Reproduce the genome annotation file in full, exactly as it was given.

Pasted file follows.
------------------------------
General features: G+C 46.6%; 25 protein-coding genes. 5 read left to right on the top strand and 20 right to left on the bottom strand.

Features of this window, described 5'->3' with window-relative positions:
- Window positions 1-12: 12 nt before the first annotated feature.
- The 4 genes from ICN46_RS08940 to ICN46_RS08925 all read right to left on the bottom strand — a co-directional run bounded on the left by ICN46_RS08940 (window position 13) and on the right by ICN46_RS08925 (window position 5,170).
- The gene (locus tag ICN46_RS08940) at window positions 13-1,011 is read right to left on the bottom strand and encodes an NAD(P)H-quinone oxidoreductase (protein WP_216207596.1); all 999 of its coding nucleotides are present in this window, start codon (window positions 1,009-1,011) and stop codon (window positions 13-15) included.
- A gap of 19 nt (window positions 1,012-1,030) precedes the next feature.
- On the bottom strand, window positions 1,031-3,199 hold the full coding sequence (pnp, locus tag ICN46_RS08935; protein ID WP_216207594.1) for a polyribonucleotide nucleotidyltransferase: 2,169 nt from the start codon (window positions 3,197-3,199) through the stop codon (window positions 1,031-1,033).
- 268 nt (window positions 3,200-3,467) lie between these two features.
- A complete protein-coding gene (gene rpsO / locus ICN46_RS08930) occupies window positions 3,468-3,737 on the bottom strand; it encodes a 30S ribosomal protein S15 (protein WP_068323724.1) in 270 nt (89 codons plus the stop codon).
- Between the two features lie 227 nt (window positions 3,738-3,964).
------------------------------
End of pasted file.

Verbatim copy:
General features: G+C 46.6%; 25 protein-coding genes. 5 read left to right on the top strand and 20 right to left on the bottom strand.

Features of this window, described 5'->3' with window-relative positions:
- Window positions 1-12: 12 nt before the first annotated feature.
- The 4 genes from ICN46_RS08940 to ICN46_RS08925 all read right to left on the bottom strand — a co-directional run bounded on the left by ICN46_RS08940 (window position 13) and on the right by ICN46_RS08925 (window position 5,170).
- The gene (locus tag ICN46_RS08940) at window positions 13-1,011 is read right to left on the bottom strand and encodes an NAD(P)H-quinone oxidoreductase (protein WP_216207596.1); all 999 of its coding nucleotides are present in this window, start codon (window positions 1,009-1,011) and stop codon (window positions 13-15) included.
- A gap of 19 nt (window positions 1,012-1,030) precedes the next feature.
- On the bottom strand, window positions 1,031-3,199 hold the full coding sequence (pnp, locus tag ICN46_RS08935; protein ID WP_216207594.1) for a polyribonucleotide nucleotidyltransferase: 2,169 nt from the start codon (window positions 3,197-3,199) through the stop codon (window positions 1,031-1,033).
- 268 nt (window positions 3,200-3,467) lie between these two features.
- A complete protein-coding gene (gene rpsO / locus ICN46_RS08930) occupies window positions 3,468-3,737 on the bottom strand; it encodes a 30S ribosomal protein S15 (protein WP_068323724.1) in 270 nt (89 codons plus the stop codon).
- Between the two features lie 227 nt (window positions 3,738-3,964).